Literally the giant of Congolese rumba, this larger-than-life band leader, guitarist, and composer along with his TP (Tout Puissant – meaning “all-powerful”) OK Jazz band, bestrode the African music landscape like a colossus for more than 40 years.
Franco (Luambo Luanzo Makiadi), more than any other of the greats from Zaire (now the Democratic Republic of the Congo) – his predecessors like Joseph Kabasele or even his contemporary and rival, Tabu Ley – remains the most important reference for Congolese rumba. He redefined and popularised rumba, which was fashioned on Cuban rhythms combined with Congolese music traditions, to produce a seductive sound that resonated with audiences around the world.
The “Sorcerer of the Guitar” recorded more than 100 albums in a career that started in 1956 until his death in 1989, and his influence endures in contemporary rumba music. His band grew to a size of almost 30 musicians playing an intricate web of guitars, horns, percussion instruments, and vocals. It was a spellbinding musical wonder, as those who watched the band’s performances led by the imposing figure of Franco will testify. Anthems such as Mario, Mamou, Pesa Position, Tres Impoli, and Sandoka, each clocking an average of 10 minutes, are unlike any other musical style that has been recorded in Africa.
Franco was an outspoken social and political commentator who composed songs that both charmed and criticised the fearsome dictator Mobutu Sese Seko. His life and career are a fascinating study of the tremendous power that very few musicians have wielded over an entire continent and beyond.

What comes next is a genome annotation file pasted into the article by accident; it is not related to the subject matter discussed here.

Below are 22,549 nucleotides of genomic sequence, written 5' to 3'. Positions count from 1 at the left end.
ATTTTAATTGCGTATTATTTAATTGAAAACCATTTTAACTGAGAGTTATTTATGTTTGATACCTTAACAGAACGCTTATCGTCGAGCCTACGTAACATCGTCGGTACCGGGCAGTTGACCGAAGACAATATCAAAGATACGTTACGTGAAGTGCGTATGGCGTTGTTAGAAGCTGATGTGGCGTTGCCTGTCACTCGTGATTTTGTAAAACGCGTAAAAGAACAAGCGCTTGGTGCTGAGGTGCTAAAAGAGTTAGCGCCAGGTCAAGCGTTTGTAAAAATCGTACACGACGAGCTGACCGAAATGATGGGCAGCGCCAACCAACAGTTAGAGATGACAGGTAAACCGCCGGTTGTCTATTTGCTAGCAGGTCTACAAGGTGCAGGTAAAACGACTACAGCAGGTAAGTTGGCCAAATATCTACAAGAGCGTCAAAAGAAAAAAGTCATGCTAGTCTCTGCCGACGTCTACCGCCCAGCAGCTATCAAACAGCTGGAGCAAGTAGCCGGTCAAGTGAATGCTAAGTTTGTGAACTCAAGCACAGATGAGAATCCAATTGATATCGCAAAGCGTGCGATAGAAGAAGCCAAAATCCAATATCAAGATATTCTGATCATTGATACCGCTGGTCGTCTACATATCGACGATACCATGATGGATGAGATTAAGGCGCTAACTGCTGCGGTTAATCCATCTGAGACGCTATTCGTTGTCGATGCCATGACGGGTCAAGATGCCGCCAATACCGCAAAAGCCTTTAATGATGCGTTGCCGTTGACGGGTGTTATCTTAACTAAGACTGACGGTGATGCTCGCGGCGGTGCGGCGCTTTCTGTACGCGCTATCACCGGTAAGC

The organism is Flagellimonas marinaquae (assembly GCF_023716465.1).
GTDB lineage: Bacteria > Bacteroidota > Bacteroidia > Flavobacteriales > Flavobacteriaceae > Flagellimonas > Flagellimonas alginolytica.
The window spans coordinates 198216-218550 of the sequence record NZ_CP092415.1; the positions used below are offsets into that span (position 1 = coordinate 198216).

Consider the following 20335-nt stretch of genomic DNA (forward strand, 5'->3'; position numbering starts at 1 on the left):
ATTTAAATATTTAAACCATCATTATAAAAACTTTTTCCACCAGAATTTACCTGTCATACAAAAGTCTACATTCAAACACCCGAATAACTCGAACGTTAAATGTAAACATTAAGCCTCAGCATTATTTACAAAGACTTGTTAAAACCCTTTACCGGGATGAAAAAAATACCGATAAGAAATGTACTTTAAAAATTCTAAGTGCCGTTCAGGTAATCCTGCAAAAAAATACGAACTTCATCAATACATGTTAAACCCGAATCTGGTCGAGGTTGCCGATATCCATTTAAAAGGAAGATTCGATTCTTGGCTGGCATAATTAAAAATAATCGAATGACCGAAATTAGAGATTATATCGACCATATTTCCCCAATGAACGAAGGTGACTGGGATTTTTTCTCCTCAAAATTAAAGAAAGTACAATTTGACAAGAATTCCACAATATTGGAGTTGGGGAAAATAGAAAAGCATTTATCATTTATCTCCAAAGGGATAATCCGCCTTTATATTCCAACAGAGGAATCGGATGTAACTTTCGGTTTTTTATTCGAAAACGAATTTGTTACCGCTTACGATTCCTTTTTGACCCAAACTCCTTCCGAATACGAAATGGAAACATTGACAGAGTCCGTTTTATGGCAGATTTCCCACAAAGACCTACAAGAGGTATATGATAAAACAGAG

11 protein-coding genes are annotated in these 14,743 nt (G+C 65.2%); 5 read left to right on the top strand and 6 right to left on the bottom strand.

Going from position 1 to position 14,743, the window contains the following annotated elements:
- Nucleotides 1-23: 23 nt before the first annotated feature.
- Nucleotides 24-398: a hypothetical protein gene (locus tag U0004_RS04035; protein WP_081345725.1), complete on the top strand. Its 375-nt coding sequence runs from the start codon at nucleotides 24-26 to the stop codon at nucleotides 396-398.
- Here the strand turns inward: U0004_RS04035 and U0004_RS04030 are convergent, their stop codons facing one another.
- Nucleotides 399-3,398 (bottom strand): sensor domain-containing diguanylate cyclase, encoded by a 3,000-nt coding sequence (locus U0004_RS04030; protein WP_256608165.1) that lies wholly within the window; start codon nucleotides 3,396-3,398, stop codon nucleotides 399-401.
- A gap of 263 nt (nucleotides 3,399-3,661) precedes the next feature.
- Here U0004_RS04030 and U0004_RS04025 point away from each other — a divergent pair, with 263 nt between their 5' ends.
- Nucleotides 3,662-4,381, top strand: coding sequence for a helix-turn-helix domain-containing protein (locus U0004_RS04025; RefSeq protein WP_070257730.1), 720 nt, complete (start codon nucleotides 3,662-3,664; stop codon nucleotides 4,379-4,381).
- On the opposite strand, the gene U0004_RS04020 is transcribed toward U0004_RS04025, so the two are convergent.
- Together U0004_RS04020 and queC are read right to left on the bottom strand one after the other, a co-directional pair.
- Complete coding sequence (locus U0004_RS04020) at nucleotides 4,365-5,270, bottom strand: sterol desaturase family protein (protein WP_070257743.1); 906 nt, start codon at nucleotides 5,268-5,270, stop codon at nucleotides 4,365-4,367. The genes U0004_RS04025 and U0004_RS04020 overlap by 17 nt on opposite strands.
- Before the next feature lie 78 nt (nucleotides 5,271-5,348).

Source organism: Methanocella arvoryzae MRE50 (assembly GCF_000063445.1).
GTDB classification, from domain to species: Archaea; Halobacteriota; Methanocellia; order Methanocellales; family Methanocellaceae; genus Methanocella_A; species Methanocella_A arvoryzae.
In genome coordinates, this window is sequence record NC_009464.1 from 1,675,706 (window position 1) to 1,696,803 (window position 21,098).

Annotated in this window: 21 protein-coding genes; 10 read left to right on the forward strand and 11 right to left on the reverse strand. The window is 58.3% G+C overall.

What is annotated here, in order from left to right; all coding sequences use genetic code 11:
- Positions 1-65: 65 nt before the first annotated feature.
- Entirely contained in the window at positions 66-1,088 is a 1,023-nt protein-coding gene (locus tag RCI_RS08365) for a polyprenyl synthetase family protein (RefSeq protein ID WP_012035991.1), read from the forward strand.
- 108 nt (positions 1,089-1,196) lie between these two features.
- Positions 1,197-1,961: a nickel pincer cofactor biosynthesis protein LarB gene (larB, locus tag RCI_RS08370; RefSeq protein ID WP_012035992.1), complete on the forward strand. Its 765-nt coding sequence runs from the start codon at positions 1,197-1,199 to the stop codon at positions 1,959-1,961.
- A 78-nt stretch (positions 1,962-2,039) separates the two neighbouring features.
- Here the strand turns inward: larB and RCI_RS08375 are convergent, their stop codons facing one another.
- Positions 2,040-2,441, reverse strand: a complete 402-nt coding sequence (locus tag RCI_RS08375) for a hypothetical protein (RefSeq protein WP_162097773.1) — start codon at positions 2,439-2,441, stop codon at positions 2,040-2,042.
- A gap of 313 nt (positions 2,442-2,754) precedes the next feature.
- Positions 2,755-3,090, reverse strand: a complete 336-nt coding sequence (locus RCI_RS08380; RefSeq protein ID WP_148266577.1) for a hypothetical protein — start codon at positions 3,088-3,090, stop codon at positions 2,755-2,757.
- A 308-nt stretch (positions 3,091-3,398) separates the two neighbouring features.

Youssou N'Dour was born in 1959 in the slums of Dakar, Senegal, to a family of the traditional West African praise singers, the griots. He started singing at circumcision ceremonies and became a professional singer by the age of 13, earning the name Le Petit Prince de Dakar (The Little Prince of Dakar). As a teenager, he joined the Star Band, the best-known Senegalese band at the time, and stayed in the group for three years. He left to form his own band, Etoile de Dakar (Star of Dakar) in 1979, which eventually became Super Etoile de Dakar, a rhythmic dance band consisting of as many as 14 singers and musicians.
N’Dour’s distinct sound is a combination of the traditional mbalax beat but with a variety of contemporary influences, from hip hop to R&B, reggae to jazz, and even rumba.
Through the years, he has collaborated with some of the world’s biggest stars – Paul Simon, Bruce Springsteen, Sting, Lou Reed, Peter Gabriel, and of course Neneh Cherry, with whom he enjoyed the global hit 7 Seconds in 1994.